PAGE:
(21 May 1688 – 30 May 1744)
“We think our fathers fools, so wise we grow;
Our wiser sons, no doubt will think us so.”
Alexander Pope (Essay on Criticism)
Born on 21 May 1688, Alexandra Pope is generally regarded as the greatest English poet of the early 1700s. His brilliant verse satires ridiculed many kinds of human follies. Pope’s biting wit made him one of the most feared writers of his time in England.
A Roman Catholic, Alexandra Pope knew several languages like French, Italian, Latin and Greek. Pope wrote heroic couplets, consisting of two rhymed lines of 10 syllables each. His verse is polished and concise and shows a keen feeling for sound and rhythm. Pope has become one of the most quotable poets. He wrote many famous lines, including a couplet from An Essay on Criticism that expressed his literacy creed:
True wit is nature to advantage dress’d,
What oft was thought, but ne’er so well express’d.
Alexander Pope’s career can be divided into three periods. In the first, from 1709 to 1715, he wrote An Essay on Criticism (1711). This witty poem about criticism and writing made him famous at the age of 23. It includes two famous lines “A little learning is dangerous thing’ and ‘To err is human, to forgive is divine’. Pope’s The Rape of the Lock (1712, 1714), is the most famous mock epic poem in the English language. In the poem, Pope satirizes the vanities of fashionable people. The Rape of the Lock tells about a pretty young woman whose lock of hair is snipped off by a suitor at a party. Then a Battle of the sexes’ follows, and Pope states the moral:
Oh, if to dance all night, and dress all day
Charm’d the smallpox, or chased old age away.
Who would not scorn what housewife’s cares produce,
Or who would learn one earthly thing of use?
During the second phase, 1715 to 1726, Pope devoted himself to translating and editing. His translation of the Greek epic poem the Iliad, made him financially independent. With the profits, Pope bought a villa at Twickenham near London in 1719. He spent his remaining years there writing.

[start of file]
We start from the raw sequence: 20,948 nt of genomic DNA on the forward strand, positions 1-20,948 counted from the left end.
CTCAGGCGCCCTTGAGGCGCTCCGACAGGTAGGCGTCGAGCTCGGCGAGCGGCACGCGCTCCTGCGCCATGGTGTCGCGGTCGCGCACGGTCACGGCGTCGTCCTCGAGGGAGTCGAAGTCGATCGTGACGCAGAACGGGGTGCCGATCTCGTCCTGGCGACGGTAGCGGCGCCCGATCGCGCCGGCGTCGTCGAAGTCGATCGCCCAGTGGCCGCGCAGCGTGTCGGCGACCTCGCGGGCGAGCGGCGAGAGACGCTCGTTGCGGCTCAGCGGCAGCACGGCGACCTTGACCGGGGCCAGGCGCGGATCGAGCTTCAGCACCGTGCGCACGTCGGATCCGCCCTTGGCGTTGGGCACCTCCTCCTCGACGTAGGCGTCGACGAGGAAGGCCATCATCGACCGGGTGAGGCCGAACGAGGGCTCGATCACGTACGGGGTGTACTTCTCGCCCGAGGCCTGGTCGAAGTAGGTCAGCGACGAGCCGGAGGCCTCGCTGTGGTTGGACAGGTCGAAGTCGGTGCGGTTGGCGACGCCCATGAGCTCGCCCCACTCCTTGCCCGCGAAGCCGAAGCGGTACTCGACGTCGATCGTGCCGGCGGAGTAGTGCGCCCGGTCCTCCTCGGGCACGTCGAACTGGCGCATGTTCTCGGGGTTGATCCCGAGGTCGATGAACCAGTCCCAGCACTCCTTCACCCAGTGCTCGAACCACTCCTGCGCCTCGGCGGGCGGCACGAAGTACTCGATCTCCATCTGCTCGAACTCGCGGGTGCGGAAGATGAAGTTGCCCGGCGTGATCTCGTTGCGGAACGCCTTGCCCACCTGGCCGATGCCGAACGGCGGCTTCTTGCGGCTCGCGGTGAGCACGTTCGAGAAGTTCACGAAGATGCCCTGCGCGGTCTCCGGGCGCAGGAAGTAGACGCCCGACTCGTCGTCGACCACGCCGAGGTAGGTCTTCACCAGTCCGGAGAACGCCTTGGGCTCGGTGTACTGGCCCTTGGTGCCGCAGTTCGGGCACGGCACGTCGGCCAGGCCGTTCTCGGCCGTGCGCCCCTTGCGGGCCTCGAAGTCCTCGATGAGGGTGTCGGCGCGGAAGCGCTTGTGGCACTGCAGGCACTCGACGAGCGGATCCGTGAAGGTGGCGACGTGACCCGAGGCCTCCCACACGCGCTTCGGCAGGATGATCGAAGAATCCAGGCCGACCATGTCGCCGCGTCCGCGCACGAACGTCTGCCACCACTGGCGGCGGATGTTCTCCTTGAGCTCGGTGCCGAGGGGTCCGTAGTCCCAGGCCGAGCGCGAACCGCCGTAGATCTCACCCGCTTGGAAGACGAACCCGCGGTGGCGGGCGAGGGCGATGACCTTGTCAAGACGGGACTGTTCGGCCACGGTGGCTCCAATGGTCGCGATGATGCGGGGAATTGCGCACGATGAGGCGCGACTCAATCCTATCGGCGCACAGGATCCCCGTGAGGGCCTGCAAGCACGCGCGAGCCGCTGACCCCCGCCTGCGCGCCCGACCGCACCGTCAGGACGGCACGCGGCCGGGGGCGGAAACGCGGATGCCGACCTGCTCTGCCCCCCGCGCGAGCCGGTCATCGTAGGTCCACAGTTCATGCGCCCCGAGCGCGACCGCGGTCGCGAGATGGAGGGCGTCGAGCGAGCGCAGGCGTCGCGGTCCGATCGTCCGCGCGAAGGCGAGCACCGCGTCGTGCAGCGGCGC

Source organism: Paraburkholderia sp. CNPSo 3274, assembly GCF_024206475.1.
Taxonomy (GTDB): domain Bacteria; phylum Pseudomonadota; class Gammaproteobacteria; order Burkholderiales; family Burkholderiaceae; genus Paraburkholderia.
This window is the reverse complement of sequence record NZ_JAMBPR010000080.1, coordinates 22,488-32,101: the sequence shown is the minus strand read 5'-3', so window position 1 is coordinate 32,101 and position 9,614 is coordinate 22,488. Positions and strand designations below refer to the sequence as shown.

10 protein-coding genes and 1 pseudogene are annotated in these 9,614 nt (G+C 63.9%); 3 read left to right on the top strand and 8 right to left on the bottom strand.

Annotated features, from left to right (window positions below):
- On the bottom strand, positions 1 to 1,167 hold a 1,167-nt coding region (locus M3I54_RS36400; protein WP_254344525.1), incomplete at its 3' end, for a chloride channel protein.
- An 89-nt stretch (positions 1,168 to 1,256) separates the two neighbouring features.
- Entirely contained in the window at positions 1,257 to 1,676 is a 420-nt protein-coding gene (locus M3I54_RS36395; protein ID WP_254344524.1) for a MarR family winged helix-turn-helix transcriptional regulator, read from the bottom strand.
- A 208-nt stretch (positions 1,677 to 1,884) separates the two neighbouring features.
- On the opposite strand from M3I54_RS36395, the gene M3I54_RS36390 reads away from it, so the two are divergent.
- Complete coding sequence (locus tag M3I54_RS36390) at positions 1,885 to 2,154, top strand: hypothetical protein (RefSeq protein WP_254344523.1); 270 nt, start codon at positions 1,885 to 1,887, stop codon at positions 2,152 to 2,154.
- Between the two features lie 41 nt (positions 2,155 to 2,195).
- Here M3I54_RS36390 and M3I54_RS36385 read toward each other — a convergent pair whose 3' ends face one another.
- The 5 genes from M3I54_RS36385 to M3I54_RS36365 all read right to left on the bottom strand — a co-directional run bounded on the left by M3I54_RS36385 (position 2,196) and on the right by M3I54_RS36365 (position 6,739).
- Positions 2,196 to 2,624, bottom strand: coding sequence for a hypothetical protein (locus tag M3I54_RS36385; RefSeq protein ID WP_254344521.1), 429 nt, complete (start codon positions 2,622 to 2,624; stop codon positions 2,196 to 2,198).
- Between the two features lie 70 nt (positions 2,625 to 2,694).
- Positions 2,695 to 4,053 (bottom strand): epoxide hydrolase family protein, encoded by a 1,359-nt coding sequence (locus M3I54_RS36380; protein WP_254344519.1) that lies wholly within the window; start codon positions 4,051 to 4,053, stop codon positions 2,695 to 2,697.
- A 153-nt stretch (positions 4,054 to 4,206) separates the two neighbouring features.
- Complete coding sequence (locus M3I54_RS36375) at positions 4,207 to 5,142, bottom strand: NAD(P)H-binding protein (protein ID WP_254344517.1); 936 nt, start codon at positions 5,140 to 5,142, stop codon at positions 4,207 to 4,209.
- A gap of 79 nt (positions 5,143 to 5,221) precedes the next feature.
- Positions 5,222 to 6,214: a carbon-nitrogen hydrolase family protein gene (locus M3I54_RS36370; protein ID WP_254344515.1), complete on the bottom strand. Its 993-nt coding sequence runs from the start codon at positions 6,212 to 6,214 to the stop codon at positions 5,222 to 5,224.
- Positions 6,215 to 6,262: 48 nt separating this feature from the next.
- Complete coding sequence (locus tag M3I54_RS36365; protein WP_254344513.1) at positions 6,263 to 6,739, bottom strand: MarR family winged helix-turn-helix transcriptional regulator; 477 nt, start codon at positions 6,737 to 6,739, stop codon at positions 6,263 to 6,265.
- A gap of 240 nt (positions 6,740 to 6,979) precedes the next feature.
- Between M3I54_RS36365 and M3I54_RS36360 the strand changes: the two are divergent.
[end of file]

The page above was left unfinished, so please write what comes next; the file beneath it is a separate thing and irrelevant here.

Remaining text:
During the last period, Pope wrote his most serious satires. They express his belief in the value of common sense, a moral life, friendship, poetry and good taste. An Essay on Man (1733-1734) is a long ironic, philosphical poem. It includes the well known line:
Hope springs eternal in the human breast
Pope’s four Moral Essays (1731-35) are satirical poems in the form of letters. One of these poems lighly exposes the follies that Pope saw in women and another ridicules people who misuse wealth. Imitations of Horace (1733-1738) is patterned after the famous verse epistles (letters) and satires of the Roman poet Horace. Pope created a favorable picture of the poet as a man who is independent, good and a lover of truth. The poem also attacks Pope’s enemies, especially the Author Joseph Addison
Alexander Pope’s last major work was The Dunciad (1728-1743). The poem ridicules dull writers, biased critics, overly scholarly professors and stupid scientists. Pope particularly ridiculed the critic Lewis Theobald and the writer Colley Cibber.
At the age of 12, Alexander had suffered a tubercular spinal infection. As a result of this illness, he grew to an adult height of only about 140 centimeters and developed a hunchback. He was extremely sensitive about his appearance.